Merkel on German IIoT – Why Germany is on a Dangerous Path

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Johnny-Head-in-the-Air

Johnny-Head-in-the-Air

I think Germany is lucky to have a physicist with some respectable track record as head of government. She is intrinsically motivated to push the country’s sadly lagging digital transformation and she does not like empty blab.

Despite that she needs to tread very carefully. One “wrong” word might result in disastrous political or industrial effects. In last Friday’s first edition of the digital newsletter ada (published by German weekly Wirtschaftswoche  (a kind of German “The Economist”) Merkel was asked why Germany is lagging behind China and the Valley when it comes to AI and robotics:

Are German companies not well enough prepared, or is German research not advanced enough?

Merkel’s response (my translation):

In basic research we have been active in all this for decades. Now we reached a point where computers are suddenly able to process very large amounts of data and at the same time algorithms have lately become capable to make use of them. But [in Germany] we haven’t been able to bring algorithms and data together as yet. However, we have a chance to catch up, especially so in the field of the Internet of Things. We should apply Artificial Intelligence to industrial production, a field where we are strong in Germany.

The problem with this is that a considerable part of the production technology where Germany “is strong today” won’t be needed anymore once cars will have resorted to alternative drive technologies.

Today, Germany’s seemingly leading industrial infrastructure resembles the British after WW II. England was, at least until WW I (when America’s stellar rise began) the global industrial leader. After WW II she struggled with her old machinery, stretched budgets and ancient social infrastructure and ended way behind Germany very soon. Oxbridge and LSE did not help, because the industrial infrastructure was no adequate receptacle. A disastrous brain-drain and industrial clearing sales initiated by Margarete Thatcher were the dire consequences. However, parallel to this development, the British financial industry made use of its structural advantages, namely an excellent global reputation, the Commonwealth and a blue ocean of new technologies unhindered by structural sediments to become (or remain) one of the few global financial hubs. The UK, today, may not have many significant industrial assets by 20th century standards, but it does have considerable potential by 21st century standards. And Elon Musk just showed the world that automotive manufacturing facilities, which Germany prides itself of, can be setup overnight, if necessary in a desert and under the “roof” of a tent…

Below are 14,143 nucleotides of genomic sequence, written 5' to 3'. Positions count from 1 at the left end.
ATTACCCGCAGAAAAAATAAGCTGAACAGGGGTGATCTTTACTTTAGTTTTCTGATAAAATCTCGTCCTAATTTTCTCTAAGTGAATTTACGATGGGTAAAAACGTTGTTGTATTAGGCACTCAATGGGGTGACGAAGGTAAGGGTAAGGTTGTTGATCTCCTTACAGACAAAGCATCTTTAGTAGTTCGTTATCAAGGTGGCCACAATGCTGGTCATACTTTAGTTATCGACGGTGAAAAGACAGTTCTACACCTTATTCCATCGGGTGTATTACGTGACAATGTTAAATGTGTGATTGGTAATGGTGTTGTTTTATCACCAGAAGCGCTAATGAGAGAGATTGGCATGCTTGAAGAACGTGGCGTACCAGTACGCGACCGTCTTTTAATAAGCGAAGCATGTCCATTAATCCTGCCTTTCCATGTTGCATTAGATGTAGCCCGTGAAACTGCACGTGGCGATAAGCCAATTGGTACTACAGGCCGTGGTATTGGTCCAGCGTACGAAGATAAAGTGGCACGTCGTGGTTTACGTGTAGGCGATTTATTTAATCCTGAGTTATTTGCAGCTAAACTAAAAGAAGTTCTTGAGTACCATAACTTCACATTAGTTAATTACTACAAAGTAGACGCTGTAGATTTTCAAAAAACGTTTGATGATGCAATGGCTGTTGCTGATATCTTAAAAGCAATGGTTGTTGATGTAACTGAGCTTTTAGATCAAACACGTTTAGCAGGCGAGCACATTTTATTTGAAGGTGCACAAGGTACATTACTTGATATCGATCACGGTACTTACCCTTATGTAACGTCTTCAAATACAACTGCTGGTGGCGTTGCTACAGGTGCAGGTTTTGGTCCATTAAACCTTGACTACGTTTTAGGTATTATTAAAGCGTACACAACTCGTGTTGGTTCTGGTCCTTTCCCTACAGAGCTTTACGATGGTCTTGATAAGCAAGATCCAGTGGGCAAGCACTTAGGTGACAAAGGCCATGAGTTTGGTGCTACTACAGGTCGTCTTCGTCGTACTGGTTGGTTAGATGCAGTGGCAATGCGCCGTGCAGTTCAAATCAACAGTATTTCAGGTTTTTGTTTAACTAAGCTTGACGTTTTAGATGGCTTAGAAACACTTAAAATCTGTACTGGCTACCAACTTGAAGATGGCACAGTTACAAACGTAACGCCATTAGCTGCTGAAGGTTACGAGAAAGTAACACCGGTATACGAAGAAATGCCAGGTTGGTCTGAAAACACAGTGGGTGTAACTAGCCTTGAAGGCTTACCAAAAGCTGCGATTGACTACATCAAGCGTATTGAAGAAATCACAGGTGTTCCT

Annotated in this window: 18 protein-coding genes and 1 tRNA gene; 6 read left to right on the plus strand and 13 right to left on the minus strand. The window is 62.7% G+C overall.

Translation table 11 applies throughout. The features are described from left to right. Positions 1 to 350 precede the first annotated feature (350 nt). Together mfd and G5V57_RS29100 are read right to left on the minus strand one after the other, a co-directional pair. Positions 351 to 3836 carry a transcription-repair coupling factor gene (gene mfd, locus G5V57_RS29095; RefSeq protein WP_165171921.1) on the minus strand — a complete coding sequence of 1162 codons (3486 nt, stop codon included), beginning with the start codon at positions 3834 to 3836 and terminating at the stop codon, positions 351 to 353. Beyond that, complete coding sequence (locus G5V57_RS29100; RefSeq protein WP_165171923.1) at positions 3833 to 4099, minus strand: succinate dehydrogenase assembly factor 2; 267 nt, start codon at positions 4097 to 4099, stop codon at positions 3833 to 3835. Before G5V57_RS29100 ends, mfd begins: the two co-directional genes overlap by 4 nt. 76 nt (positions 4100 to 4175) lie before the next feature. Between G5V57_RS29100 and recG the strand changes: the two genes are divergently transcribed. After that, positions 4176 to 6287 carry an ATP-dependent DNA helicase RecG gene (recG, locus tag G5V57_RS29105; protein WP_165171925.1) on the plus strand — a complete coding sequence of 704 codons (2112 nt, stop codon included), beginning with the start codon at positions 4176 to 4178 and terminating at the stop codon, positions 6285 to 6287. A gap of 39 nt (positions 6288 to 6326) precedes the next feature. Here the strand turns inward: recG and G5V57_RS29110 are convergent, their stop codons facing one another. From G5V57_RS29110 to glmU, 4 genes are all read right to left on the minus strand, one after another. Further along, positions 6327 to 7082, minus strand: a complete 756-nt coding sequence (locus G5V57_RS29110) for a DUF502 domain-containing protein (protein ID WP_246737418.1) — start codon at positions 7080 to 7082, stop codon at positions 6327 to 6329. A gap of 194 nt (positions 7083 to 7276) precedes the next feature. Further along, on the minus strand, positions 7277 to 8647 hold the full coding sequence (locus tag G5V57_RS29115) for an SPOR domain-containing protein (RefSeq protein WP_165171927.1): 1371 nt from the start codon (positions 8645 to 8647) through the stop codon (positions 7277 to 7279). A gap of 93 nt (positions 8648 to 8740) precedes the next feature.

Germany’s digital infrastructure today is in an abysmal state, because Germany’s government under chancellor Helmut Kohl decided to enhance its old copper wires instead of investing in fibreglass. Germany’s financial industry and particularly its (late stage) start-up-funding infrastructure are also in a pathetic state of affairs, far more deplorable than the respective industries and infrastructures in the UK or e.g. in France. Why? Because big money was never in urgent need for Germany’s multi-faceted highly decentralised “Mittelstand” industrial landscape and Deutsche Bank, Dresdner Bank and Commerzbank were sufficient to look after Mercedes, Volkswagen and BMW.

The problem Germany is facing today with regard to IIoT is not a particular German problem. It is the fundamental dilemma of all pluralistic democracies and shareholder-dominated markets, namely that investments are hardly ever honoured by electorates or shareholders of the time.  This is why China is globally in the lead in matters AI. Germany’s economy today still benefits from tough decisions taken by the government before Merkel rose to power. These were decisions which cost Merkel’s predecessor Gerhard Schröder his re-election and paved her way to power. Schröder was aware of that risk and therefore an outstandingly farsighted, atypical politician.

Seen from that angle, the present European crises, the global repercussions of Donald Trump’s voodoo economics and the increasing dominance of China are perhaps positive signals in the sense that they might prevent European and thus also German leaders from peacefully sailing into digital disaster. Merkel certainly is up to her job if she is allowed to do it.

 

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